Low commodity prices creating chances: experts
Persistent downward pressure on commodity prices has given Chinese companies an opportunity to invest overseas, but they need to be cautious and take the right measures to avoid potential risks, analysts said on Tuesday.
As prices of commodities such as copper and crude oil have been declining in recent years, buying foreign companies that have been struggling financially is a good choice as the price is relatively favorable, copper mining analysts told the Global Times Tuesday, shortly after China's largest molybdenum producer announced it was buying a controlling stake in a copper mine in Africa.
Luoyang-based China Molybdenum Co announced late on Monday that it had reached an agreement with the world's largest publicly traded copper producer, Freeport-McMoRan Inc, to buy its Tenke Fungurume copper cobalt mine in the Democratic Republic of Congo (DRC).
The price was $2.65 billion, making it the second-largest Chinese copper mine deal since Glencore sold its Las Bambas mine to China Minmetals Corp for $5.85 billion in 2014.
"In terms of the price, it's a good deal as copper prices tumbled in 2015," said Wu Chenhui, a Beijing-based independent industry analyst. The buyout will help the company become one of the largest copper and cobalt producers in China, he noted.
Tenke produced 204,000 tons of copper and 16,000 tons of cobalt in 2015, according to a filing by China Molybdenum Co with the Hong Kong Stock Exchange on Monday. "There is strong demand for both elements in China, especially cobalt, which is used in making lithium-ion batteries for electric cars," Wu said.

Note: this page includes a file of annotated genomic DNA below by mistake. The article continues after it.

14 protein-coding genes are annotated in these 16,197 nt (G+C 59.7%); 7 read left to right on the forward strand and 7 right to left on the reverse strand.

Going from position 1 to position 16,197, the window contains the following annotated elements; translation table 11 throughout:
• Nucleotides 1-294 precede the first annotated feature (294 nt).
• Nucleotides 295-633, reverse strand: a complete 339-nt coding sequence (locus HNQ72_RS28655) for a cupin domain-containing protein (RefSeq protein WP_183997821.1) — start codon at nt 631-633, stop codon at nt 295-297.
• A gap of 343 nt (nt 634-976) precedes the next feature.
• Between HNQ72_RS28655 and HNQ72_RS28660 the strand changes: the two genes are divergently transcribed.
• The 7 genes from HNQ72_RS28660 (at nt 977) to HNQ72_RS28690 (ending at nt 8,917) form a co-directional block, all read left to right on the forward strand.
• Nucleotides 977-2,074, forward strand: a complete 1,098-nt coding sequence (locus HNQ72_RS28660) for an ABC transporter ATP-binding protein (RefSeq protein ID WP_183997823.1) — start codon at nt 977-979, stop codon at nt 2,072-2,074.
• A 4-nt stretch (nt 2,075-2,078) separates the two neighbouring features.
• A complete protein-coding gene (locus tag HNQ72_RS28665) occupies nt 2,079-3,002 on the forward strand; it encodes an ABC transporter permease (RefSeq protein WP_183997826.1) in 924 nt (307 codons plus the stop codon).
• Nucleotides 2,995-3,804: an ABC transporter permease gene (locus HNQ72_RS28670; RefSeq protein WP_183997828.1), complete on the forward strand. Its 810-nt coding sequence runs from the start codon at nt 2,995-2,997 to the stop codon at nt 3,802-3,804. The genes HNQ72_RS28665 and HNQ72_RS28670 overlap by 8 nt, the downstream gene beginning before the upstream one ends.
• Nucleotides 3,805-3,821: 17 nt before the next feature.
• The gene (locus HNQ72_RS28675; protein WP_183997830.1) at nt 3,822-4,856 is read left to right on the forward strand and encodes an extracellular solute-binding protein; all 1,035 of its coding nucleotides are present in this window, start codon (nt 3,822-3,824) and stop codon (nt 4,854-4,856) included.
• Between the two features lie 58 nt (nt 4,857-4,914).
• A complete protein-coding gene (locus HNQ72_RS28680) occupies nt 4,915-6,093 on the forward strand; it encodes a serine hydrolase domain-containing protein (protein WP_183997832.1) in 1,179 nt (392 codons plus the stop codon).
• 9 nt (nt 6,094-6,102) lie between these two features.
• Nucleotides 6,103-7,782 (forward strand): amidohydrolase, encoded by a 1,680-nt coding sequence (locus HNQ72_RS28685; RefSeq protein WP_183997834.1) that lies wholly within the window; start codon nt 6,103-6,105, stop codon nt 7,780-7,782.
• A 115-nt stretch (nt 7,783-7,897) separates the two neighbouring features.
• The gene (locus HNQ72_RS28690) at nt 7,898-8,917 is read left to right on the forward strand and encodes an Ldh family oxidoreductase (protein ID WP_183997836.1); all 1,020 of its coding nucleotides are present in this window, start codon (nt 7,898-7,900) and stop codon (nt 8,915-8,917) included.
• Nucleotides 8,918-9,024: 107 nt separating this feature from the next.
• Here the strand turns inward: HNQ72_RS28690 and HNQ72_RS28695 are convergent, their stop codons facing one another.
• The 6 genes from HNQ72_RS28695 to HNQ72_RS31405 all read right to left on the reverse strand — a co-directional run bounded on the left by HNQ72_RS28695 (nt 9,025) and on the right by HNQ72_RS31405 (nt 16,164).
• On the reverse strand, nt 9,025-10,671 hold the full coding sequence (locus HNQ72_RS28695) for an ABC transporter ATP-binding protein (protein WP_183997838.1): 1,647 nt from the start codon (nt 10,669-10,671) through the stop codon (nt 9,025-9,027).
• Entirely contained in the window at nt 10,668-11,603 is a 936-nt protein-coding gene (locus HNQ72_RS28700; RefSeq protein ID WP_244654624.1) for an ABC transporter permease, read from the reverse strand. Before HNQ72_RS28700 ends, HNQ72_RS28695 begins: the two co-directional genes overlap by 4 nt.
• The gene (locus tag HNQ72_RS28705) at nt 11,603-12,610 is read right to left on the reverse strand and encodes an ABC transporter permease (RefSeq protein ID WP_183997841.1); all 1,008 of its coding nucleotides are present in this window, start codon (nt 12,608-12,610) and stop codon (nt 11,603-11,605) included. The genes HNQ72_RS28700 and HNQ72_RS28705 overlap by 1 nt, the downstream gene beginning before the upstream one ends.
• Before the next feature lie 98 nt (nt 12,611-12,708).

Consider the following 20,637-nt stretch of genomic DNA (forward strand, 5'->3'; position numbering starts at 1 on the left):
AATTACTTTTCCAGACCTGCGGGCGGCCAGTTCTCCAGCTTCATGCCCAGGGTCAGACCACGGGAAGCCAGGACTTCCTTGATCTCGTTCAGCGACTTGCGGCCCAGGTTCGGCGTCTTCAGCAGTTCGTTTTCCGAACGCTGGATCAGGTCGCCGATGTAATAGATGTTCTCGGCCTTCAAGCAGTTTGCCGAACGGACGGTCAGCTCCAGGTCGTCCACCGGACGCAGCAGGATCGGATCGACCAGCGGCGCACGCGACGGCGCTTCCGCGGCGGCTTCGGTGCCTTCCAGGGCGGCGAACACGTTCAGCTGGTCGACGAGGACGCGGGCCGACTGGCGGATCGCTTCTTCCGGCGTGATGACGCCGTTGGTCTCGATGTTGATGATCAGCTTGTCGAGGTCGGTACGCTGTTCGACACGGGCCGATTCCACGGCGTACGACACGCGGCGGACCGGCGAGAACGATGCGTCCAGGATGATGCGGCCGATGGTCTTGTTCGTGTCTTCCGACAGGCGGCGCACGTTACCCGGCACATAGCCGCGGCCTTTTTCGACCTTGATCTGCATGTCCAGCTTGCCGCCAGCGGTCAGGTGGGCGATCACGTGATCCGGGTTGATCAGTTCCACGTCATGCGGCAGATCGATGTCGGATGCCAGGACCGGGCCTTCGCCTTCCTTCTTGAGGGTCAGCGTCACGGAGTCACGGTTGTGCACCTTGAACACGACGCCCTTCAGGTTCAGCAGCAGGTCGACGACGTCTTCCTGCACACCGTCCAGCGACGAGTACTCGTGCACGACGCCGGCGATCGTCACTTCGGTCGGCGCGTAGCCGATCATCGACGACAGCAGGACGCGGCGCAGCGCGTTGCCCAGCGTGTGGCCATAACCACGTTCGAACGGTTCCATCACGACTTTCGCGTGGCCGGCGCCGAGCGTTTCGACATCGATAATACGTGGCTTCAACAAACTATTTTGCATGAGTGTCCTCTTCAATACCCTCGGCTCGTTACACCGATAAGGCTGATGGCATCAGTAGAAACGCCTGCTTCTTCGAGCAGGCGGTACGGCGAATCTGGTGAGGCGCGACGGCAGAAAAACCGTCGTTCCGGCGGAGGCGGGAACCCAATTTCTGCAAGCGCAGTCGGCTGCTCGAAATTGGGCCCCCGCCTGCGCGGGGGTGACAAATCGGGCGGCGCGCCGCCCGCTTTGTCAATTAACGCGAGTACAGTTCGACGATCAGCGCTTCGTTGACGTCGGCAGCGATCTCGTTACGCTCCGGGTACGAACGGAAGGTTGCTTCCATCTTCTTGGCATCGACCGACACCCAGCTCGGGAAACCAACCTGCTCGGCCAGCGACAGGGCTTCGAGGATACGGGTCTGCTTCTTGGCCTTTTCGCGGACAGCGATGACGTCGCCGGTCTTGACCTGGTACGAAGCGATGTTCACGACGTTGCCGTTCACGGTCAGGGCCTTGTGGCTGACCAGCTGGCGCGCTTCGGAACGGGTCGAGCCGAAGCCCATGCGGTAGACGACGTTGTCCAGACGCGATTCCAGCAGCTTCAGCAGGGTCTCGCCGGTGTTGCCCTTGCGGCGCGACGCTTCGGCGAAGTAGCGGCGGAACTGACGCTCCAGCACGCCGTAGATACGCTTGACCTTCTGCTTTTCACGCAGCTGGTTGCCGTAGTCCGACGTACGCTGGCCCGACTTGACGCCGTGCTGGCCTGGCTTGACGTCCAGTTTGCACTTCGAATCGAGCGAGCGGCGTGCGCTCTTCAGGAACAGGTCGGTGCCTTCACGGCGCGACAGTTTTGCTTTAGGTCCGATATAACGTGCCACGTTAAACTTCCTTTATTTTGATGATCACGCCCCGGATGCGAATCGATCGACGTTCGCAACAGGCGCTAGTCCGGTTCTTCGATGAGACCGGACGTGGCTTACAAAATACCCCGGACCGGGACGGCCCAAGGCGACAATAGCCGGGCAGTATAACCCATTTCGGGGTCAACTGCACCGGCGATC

Chinese demand strong
U.S.-based Freeport-McMoRan, which has an industry-leading global portfolio of mineral assets, is trying to strengthen its balance sheet and meet shareholders' expectations, CEO Richard C. Adkerson was quoted as saying in an announcement published on the company's website on Monday.
The company's debts totaled $20.8 billion at the end of March 2016, and it has been planning to sell assets to help tackle the debt problem since 2015, according to the company's website. "It has been expanding its business too much, especially into the oil sector, and weakened oil prices have weighed on its operations," Mao Fei, vice general manager at Sichuan-based chemical industry firm Tian Rui Ming Co, told the Global Times on Tuesday.
However, despite the fact that global copper prices dropped to a six-year low in 2015, the demand for copper has remained strong in China, and a large amount of it is imported from overseas, Huang Heng, CEO of Beijing Hot Mining Technology Co, told the Global Times on Tuesday. "Industries such as electricity and information technology all need copper," he said.
'Go out' with caution
Given the affordable price and its geographical advantages, Tenke had been eyed by other Chinese companies as well, Mao noted. "China Molybdenum took action very fast," he said.
U.S. consultancy Deloitte noted in a report in August 2015 that Chinese buyers used to be far more enthusiastic about energy sector merger and acquisition (M&A) deals overseas, but now they are only interested in assets that the country needs such as copper and gold.
Roughly 80 percent of the nation's overseas mining deals have been unsuccessful, and domestic firms have become more cautious about investment in Africa, South America and the Middle East, media reports noted.
The failure of the deals was mainly caused by a lack of proper consideration of the potential risks in the local culture, politics and environment in other countries, Shen Sheng, a lawyer at Rainmaker Lawyer, a Beijing-based law firm focused on mining and energy, told the Global Times on Tuesday.
Chinese firms should learn from their Japanese counterparts, some of which also actively invested in mines overseas in the 1990s, Mao noted. "Some of them, unlike more bold Chinese buyers, bought smaller stakes in overseas mines rather than purchasing them, in order to stabilize the corporate management and operations," he said.
Another factor behind the failure of Chinese mining M&A deals was the lack of cost evaluation of local transportation fees, according to Huang. "For example, Sinosteel was overoptimistic about its iron ore mining project in Australia, and then the related port and rail projects were delayed," he said.